Mechanical inspectors inspect the installation of the mechanical components of commercial kitchen appliances, heating and air-conditioning equipment, gasoline and butane tanks, gas and oil piping, and gas-fired and oil-fired appliances. Some specialize in boilers or ventilating equipment as well.

Plumbing inspectors examine plumbing systems, including private disposal systems, water supply and distribution systems, plumbing fixtures and traps, and drain, waste, and vent lines.

Public works inspectors ensure that Federal, State, and local government construction of water and sewer systems, highways, streets, bridges, and dams conforms to detailed contract specifications. They inspect excavation and fill operations, the placement of forms for concrete, concrete mixing and pouring, asphalt paving, and grading operations. They record the work and materials used so that contract payments can be calculated. Public works inspectors may specialize in highways, structural steel, reinforced concrete, or ditches. Others specialize in dredging operations required for bridges and dams or for harbors.

The owner of a building or structure under construction employs specification inspectors to ensure that work is done according to design specifications. Specification inspectors represent the owner?s interests, not those of the general public. Insurance companies and financial institutions also may use their services.

Details concerning construction projects, building and occupancy permits, and other documentation generally are stored on computers so that they can easily be retrieved and updated. For example, inspectors may use laptop computers to record their findings while inspecting a site. Most inspectors use computers to help them monitor the status of construction inspection activities and keep track of permits issued, and some can access all construction and building codes from their computers on the jobsite, decreasing the need for paper binders. However, many inspectors continue to use a paper checklist to detail their findings.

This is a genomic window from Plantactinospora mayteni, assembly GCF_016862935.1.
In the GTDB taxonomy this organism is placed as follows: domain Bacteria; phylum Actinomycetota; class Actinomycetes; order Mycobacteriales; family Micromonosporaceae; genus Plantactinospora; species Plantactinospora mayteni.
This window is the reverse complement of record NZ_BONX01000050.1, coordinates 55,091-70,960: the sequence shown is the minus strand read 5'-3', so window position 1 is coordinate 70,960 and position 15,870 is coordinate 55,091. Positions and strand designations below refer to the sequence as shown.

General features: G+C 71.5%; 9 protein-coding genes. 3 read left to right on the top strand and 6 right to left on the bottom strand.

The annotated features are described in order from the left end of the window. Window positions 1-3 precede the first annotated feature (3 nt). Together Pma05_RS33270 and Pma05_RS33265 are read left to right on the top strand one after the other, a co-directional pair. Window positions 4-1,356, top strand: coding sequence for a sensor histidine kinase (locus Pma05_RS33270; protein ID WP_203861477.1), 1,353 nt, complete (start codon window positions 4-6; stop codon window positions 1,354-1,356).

Although inspections are primarily visual, inspectors may use tape measures, survey instruments, metering devices, and equipment such as concrete strength measurers. They keep a log of their work, take photographs, and file reports. Many inspectors also use laptops or other portable electronic devices onsite to facilitate the accuracy of their written reports, as well as e-mail and fax machines to send out the results. If necessary, they act on their findings. For example, government and construction inspectors notify the construction contractor, superintendent, or supervisor when they discover a violation of a code or ordinance or something that does not comply with the contract specifications or approved plans. If the problem is not corrected within a reasonable or otherwise specified period, government inspectors have authority to issue a ?stop-work? order.

Many inspectors also investigate construction or alterations being done without proper permits. Inspectors who are employees of municipalities enforce laws pertaining to the proper design, construction, and use of buildings. They direct violators of permit laws to obtain permits and to submit to inspection.

Work environment. Construction and building inspectors usually work alone. However, several may be assigned to large, complex projects, particularly because inspectors tend to specialize in different areas of construction. Although they spend considerable time inspecting construction worksites, inspectors also spend time in a field office reviewing blueprints, answering letters or telephone calls, writing reports, and scheduling inspections.

Many construction sites are dirty and may be cluttered with tools, materials, or debris. Inspectors may have to climb ladders or many flights of stairs or crawl around in tight spaces. Although their work generally is not considered hazardous, inspectors, like other construction workers, wear hardhats and adhere to other safety requirements while at a construction site.

Inspectors normally work regular hours. However, they may work additional hours during periods when a lot of construction is taking place. Also, if an accident occurs at a construction site, inspectors must respond immediately and may work additional hours to complete their report. Non-government inspectors—especially those who are self-employed—may have a varied work schedule, at times working evenings and weekends.